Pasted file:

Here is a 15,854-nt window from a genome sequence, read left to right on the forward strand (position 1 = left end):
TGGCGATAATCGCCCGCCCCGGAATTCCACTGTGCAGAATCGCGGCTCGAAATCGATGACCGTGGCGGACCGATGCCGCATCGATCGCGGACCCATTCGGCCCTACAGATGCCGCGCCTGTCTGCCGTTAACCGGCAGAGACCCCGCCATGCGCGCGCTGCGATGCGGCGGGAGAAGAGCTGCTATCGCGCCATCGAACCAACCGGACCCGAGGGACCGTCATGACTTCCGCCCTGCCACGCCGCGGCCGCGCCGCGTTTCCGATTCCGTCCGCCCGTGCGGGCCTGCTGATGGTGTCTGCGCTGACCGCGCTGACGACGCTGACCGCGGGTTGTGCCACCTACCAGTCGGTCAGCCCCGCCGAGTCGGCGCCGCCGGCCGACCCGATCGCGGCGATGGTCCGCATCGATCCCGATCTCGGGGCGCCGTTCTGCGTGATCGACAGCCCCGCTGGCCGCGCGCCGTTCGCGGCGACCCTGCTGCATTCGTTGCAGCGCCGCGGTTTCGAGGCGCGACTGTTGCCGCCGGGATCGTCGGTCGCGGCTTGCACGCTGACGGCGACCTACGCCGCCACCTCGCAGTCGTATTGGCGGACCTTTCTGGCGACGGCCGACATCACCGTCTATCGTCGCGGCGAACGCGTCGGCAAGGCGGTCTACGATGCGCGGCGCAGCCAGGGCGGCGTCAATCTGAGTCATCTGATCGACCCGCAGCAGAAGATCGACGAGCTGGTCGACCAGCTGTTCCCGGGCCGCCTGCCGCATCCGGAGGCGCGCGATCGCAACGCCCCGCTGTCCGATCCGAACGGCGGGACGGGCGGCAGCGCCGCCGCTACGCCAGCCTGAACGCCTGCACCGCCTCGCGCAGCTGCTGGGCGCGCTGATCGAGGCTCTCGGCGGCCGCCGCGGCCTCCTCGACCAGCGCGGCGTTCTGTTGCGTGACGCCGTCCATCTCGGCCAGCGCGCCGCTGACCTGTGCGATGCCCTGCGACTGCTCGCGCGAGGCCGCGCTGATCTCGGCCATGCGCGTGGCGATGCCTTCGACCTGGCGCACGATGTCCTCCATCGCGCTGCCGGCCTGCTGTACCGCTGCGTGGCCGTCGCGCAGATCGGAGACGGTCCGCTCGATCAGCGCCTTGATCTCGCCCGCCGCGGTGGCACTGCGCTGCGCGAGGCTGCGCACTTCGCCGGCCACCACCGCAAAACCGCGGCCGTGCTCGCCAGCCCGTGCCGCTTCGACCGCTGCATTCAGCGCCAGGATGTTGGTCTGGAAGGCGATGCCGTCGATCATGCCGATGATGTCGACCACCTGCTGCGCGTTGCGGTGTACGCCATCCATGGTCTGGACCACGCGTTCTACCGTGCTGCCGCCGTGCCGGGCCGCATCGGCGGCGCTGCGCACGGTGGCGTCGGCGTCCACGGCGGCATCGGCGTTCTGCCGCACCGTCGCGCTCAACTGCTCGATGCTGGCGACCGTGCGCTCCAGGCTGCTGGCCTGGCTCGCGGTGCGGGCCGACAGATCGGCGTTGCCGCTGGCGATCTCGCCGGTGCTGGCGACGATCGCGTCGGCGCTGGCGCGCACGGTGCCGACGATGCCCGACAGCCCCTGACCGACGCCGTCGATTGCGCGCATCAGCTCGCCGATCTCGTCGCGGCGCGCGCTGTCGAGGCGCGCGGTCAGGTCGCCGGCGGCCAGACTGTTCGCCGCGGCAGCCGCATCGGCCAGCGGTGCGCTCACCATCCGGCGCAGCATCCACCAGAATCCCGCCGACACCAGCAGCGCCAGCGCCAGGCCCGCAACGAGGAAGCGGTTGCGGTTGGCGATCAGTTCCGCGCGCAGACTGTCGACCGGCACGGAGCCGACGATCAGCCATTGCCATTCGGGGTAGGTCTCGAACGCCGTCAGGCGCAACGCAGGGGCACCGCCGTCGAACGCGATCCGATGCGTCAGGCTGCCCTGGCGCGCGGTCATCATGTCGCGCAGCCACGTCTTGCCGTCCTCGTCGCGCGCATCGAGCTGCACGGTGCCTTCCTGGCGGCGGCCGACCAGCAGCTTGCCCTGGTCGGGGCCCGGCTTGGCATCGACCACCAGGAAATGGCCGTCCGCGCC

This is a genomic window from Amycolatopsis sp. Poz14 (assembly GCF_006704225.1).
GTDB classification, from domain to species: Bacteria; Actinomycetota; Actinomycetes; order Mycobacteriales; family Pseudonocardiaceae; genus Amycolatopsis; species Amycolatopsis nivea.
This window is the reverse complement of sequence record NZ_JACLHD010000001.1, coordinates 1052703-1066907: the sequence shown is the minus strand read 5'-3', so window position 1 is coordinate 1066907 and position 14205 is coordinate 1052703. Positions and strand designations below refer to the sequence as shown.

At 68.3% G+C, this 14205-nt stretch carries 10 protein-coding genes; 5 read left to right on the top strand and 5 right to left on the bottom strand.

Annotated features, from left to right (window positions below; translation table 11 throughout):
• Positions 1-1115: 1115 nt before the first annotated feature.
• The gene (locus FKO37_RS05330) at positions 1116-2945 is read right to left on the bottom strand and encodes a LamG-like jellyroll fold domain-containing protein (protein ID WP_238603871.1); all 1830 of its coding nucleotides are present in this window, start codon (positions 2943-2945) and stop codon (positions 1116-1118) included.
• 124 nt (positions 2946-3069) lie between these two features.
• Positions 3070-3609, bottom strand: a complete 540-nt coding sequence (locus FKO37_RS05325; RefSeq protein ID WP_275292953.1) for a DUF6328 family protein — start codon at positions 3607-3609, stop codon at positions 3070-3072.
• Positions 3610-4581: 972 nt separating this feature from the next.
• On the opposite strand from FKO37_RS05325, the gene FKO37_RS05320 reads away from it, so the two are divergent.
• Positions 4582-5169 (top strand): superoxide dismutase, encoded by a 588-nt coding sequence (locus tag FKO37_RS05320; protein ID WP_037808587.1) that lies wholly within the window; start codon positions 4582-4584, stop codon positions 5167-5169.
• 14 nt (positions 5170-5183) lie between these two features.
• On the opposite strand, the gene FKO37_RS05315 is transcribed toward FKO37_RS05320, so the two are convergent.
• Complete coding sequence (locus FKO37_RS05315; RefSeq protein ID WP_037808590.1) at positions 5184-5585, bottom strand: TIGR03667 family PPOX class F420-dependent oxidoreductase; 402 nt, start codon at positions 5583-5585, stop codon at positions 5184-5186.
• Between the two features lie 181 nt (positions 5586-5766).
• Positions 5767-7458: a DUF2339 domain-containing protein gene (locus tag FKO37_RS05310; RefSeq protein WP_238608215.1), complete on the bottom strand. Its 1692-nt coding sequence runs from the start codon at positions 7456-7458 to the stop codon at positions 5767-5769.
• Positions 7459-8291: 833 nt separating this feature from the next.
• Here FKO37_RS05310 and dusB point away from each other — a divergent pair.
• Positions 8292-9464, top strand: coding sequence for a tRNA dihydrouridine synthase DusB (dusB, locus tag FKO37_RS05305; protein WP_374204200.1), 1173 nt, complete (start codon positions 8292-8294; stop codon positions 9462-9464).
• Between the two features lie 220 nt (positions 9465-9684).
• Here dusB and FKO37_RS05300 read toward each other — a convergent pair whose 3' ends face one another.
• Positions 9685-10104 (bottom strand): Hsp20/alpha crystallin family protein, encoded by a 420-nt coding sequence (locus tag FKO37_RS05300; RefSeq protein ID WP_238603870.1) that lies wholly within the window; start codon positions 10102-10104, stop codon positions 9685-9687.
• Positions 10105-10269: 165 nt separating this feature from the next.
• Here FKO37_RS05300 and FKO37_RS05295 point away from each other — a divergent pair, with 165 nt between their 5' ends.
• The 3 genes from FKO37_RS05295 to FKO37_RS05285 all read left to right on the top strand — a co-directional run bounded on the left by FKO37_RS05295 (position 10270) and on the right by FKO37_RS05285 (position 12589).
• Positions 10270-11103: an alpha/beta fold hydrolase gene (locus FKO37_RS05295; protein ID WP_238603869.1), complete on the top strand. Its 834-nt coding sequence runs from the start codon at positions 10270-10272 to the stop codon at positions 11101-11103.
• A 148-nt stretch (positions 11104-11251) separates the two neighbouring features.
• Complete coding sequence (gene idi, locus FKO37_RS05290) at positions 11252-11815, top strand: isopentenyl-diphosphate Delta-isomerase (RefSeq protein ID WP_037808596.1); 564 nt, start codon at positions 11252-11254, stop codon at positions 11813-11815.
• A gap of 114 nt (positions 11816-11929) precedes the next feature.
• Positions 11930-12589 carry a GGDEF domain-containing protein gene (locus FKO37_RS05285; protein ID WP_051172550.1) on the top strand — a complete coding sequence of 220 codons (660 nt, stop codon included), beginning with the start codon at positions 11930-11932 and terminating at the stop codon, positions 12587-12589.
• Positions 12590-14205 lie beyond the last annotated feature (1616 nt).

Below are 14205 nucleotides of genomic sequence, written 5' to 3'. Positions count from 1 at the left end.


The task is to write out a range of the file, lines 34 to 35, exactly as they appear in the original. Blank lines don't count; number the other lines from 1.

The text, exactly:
• Positions 12590-14205 lie beyond the last annotated feature (1616 nt).

Below are 14205 nucleotides of genomic sequence, written 5' to 3'. Positions count from 1 at the left end.